1. Logarithmic Equations

Solve:
$\displaystyle log_8(x-3) - log_8 (3x + 11) = log_8 (\frac{1}{x+1})$

I have this:

$\displaystyle log_8(\frac {x-3}{3x + 11}) = log_8 (\frac{1}{x+1})$

$\displaystyle log_8(-2x -14) = log_8 (-x)$

But I'm not sure my second step is right...how would you solve this equation?

2. $\displaystyle \begin{array}{l} \log _8 \left( {x - 3} \right) - \log _8 \left( {3x + 11} \right) = \log _8 \left( {\frac{1}{{x + 1}}} \right) = - \log _8 \left( {x + 1} \right) \\ \log _8 \left( {\frac{{\left( {x - 3} \right)\left( {x + 1} \right)}}{{3x + 11}}} \right) = 0 \\ \end{array}$

3. Originally Posted by Plato
$\displaystyle \begin{array}{l} \log _8 \left( {x - 3} \right) - \log _8 \left( {3x + 1} \right) = \log _8 \left( {\frac{1}{{x + 1}}} \right) = - \log _8 \left( {x + 1} \right) \\ \log _8 \left( {\frac{{\left( {x - 3} \right)\left( {x + 1} \right)}}{{3x + 1}}} \right) = 0 \\ \end{array}$
How did you get a $\displaystyle -log$, if you were to move the numerator of 1, wouldn't it be just $\displaystyle log$?
Also, what happened to the 11 in the denominator of the first log?

4. Originally Posted by Macleef
what happened to the 11 in the denominator of the first log?
That was a mere typo! I have corrected it.
In any event it would not change the basic idea. You really should know the basic properties.

Originally Posted by Macleef
How did you get a $\displaystyle -log$, if you were to move the numerator of 1, wouldn't it be just $\displaystyle log$?
Again you should know basic properties.
$\displaystyle \log _b \left( {\frac{1}{a}} \right) = \log _b \left( {a^{ - 1} } \right) = - \log _b \left( a \right)$.

5. Could you show me how to solve this equation step by step?
I don't see how $\displaystyle log_8 (\frac {1}{x+1}) = -log_8 (x+1)$
As for the negative exponent law, did you take the exponent of -1 from (x+1), is that what you did?

And how would you solve for x in:

$\displaystyle (\frac {x^{2} - 2x - 3}{3x + 11}) = 0$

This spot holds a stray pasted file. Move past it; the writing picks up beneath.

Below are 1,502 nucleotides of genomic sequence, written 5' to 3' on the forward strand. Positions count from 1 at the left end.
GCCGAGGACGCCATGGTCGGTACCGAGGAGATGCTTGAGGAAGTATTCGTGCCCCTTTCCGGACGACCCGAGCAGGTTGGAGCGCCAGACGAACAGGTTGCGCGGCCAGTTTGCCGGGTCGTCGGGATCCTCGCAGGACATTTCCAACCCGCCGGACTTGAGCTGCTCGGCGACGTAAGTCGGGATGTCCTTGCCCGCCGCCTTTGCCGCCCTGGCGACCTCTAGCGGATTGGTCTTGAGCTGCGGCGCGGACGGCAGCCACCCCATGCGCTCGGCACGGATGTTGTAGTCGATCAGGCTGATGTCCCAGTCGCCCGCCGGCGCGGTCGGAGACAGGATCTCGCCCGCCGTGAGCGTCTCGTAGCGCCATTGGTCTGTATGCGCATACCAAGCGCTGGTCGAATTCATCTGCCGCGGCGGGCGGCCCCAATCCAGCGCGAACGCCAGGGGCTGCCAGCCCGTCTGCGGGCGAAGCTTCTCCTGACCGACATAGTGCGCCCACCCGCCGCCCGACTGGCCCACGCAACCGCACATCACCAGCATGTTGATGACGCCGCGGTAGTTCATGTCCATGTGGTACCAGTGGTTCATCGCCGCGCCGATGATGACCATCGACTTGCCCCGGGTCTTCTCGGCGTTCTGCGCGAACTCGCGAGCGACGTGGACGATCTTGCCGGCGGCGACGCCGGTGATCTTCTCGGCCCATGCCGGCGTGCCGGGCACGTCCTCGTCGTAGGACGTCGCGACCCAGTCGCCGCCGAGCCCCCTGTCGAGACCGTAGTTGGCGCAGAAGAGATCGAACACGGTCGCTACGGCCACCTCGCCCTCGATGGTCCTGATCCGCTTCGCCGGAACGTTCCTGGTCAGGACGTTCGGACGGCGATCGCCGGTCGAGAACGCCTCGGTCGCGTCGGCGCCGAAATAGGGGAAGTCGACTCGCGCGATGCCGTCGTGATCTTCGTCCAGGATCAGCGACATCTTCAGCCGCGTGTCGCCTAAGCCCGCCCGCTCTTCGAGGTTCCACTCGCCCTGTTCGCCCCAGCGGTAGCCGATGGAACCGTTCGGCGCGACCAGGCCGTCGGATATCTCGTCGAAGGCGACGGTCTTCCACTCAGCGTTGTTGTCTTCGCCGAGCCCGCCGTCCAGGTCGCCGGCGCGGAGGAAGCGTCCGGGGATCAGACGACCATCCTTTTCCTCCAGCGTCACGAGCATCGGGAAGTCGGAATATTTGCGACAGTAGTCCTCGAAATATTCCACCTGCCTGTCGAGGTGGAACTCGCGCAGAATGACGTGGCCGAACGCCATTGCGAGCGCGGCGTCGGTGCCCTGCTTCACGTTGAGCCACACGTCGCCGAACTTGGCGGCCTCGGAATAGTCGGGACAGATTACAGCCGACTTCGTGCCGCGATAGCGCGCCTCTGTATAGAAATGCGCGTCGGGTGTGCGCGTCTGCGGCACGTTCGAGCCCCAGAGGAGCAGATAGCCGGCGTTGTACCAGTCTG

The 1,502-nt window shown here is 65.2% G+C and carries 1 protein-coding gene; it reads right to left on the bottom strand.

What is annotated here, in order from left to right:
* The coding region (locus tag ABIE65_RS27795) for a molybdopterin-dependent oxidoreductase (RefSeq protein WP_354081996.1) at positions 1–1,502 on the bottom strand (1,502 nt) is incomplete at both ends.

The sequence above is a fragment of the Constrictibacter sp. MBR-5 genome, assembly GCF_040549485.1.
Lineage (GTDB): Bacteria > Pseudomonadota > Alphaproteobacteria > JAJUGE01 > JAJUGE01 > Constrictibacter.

6. Originally Posted by Macleef
Could you show me how to solve this equation step by step?
I don't see how $\displaystyle log_8 (\frac {1}{x+1}) = -log_8 (x+1)$
As for the negative exponent law, did you take the exponent of -1 from (x+1), is that what you did?
I think that you need more help than you can expect from here.
Go talk to your instructor. You need live one-on-one help.

7. No, I don't need extra help.
I got the question, I forgot to cross-multiply in my way.

8. Originally Posted by Macleef
Solve:
$\displaystyle log_8(x-3) - log_8 (3x + 11) = log_8 (\frac{1}{x+1})$

...
Hello,

1. I agree with Plato that you only have very basic knowledge about powers and logarithms. Therefore you have to learn by heart until tomorrow the content of the attachment.

2.
$\displaystyle log_8(x-3) - log_8 (3x + 11) = log_8 (\frac{1}{x+1})~\iff~$ $\displaystyle \log_8\left(\frac{x-3}{3x+11}\right) = \log_8(1) - \log_8(x+1)~,~x > 3$

Now de-logarithmize(?):

$\displaystyle \frac{x-3}{3x+11} = \frac{1}{x+1}~\iff~(x-3)(x+1)=3x+11 ~\iff~ x^2-5x-14=0$

Solve this quadratic equation for x. I've got: $\displaystyle x = -2~\vee~x = 7$

x = -2 doesn't belong to the domain of the equation thus you have the solution x = 7.

So you are right - but I really would like to know how you got this solution.